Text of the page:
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Literature/Professional Write ups on 192khz Sample Rate Dynamics Processors (HW)
Old 21st December 2010
  #1
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Literature/Professional Write ups on 192khz Sample Rate

I have been trying to find professional based write ups and scientific explanations on the pros and cons of 192khz and have found little legitimate information (mind you there are multitudes of opinion based material all over the Internet). Does anyone have any good links, reading material, youtube videos (besides the Lavry White Papers and Bob Katz's book) that would help me expand my knowledge base? Any suggestions would be of great help.

Thanks
Old 21st December 2010
  #2
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To add to the list of material:

http://www.digitalaudio.dk/media/3Tr...of_192_kHz.pdf
Old 21st December 2010
  #3
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Ethan Winer's Avatar
 

This article is great:

The Emperor's New Sample Rate

This too:

More on ABX Testing

This hour-long video is my own contribution:

AES Audio Myths Workshop

--Ethan
Old 21st December 2010
  #4
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Thanks for the links. I actually watched your video last week and found it to be very informative. I also enjoyed watching your personal audio set-up video that featured your traps.
Old 21st December 2010
  #5
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Why Very High Sample Rates Do Not Sound Better (by Dan Lavry)
https://www.gearslutz.com/board/1234224-post72.html
Old 22nd December 2010
  #6
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I enjoyed reading both of your posts. For balance, does anyone have any positive articles? Having trouble finding arguments for 192khz in a positive light, other than opinions on future proofing, having to work with clients who use 192khz, and using 192khz as a coloring tool.
Old 22nd December 2010
  #7
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Quote:
Originally Posted by TechSpec View Post
I enjoyed reading both of your posts. For balance, does anyone have any positive articles?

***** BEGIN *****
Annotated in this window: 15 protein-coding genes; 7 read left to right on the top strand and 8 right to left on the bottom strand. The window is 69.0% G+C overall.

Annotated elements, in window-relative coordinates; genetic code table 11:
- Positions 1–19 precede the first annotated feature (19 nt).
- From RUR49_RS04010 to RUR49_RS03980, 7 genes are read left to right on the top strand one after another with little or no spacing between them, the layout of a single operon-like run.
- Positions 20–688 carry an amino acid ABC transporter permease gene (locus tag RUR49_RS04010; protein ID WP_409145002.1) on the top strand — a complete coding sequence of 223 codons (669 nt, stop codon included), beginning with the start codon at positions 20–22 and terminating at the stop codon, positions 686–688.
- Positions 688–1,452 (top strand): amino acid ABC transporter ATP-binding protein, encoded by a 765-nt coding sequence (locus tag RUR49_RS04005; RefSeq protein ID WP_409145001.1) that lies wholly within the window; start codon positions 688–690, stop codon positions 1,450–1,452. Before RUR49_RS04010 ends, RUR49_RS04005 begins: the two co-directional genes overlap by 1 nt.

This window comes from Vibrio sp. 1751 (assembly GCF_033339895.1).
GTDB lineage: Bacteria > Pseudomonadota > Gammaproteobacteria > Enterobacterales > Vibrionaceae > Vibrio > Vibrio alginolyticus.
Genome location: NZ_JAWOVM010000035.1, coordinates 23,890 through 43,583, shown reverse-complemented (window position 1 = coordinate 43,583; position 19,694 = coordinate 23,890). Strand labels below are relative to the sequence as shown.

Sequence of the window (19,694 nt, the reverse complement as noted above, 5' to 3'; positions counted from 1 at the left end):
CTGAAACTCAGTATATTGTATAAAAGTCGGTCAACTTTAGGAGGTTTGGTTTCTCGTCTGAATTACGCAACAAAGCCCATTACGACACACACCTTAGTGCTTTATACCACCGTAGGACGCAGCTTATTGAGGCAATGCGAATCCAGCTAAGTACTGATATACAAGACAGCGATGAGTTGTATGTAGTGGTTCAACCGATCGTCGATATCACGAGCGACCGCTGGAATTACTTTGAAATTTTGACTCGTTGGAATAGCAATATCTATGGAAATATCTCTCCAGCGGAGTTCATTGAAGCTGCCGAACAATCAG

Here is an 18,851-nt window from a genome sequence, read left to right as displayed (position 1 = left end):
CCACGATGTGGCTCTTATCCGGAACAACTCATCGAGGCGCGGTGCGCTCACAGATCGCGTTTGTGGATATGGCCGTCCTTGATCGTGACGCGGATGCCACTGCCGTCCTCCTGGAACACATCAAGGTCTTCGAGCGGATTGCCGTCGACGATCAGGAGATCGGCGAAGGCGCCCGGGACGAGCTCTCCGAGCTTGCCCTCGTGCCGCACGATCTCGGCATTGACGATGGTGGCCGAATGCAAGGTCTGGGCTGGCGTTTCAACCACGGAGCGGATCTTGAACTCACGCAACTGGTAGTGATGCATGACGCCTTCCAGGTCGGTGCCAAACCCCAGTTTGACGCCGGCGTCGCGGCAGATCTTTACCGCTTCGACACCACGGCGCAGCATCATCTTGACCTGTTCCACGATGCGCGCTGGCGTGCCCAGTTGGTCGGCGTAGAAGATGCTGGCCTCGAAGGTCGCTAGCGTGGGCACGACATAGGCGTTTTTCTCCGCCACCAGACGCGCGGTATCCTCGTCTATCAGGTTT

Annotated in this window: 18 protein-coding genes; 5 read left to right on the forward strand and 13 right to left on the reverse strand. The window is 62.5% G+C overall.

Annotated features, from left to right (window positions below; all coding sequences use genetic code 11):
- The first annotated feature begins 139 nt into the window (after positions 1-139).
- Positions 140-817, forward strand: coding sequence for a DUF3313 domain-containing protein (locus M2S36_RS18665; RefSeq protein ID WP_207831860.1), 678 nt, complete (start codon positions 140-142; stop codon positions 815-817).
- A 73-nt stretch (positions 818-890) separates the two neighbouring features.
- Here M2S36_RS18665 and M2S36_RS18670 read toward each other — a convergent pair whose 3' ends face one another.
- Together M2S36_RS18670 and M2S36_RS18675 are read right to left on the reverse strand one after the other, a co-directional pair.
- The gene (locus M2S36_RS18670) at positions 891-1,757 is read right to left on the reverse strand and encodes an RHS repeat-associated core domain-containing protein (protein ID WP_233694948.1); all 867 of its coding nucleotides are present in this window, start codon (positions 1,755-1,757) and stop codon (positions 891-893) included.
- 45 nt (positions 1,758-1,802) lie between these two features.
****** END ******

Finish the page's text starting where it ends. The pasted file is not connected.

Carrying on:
No, sorry.

Quote:
Having trouble finding arguments for 192khz in a positive light
You see a pattern her?

Quote:
using 192khz as a coloring tool.
No way Hosé, look elsewhere than your choice of sample rate to "color" something. :-)
Old 22nd December 2010
  #8
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Quote:
Originally Posted by TechSpec View Post
I enjoyed reading both of your posts. For balance, does anyone have any positive articles? Having trouble finding arguments for 192khz in a positive light, other than opinions on future proofing, having to work with clients who use 192khz, and using 192khz as a coloring tool.
Nope. But I can say many good things about 96khz, properly implemented and used.
Old 22nd December 2010
  #9
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You are, to a large extent, "looking in the wrong place", by asking about high sample rates in this forum.

Less latency, less quantization error in the band of interest, digital processing advantages, filters can be placed a loooooooonnnnnnng way from the band of interest.
Old 22nd December 2010
  #10
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Quote:
Originally Posted by Lagerfeldt View Post
No way Hosé, look elsewhere than your choice of sample rate to "color" something. :-)
Well, that's not 100% true. The LPF can affect the high freq. response when sampling @ 44.1/48

Also, Lavry states that sampling @ 44.1 CAN be more precise for lower frequencies in the text you linked to.

To the OP: For arguments PRO 192kHz, you might want to ask harddisc manufacturers..
Old 22nd December 2010
  #11
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1 reason for 192: Some designers have jumped on the idea and tuned their circuits to perform best at higher rates. If you can find a good enough source (test tone generator), try the actual sampler you have and see at what base sampling frequency it behaves best.
Old 22nd December 2010
  #12
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Quote:
Originally Posted by kosmokrator View Post
Well, that's not 100% true. The LPF can affect the high freq. response when sampling @ 44.1/48
Sure, that's not my point. My point is that you shouldn't choose a very high sample rate because it "colors" something. Converters generally aren't supposed to color, they're supposed to represent.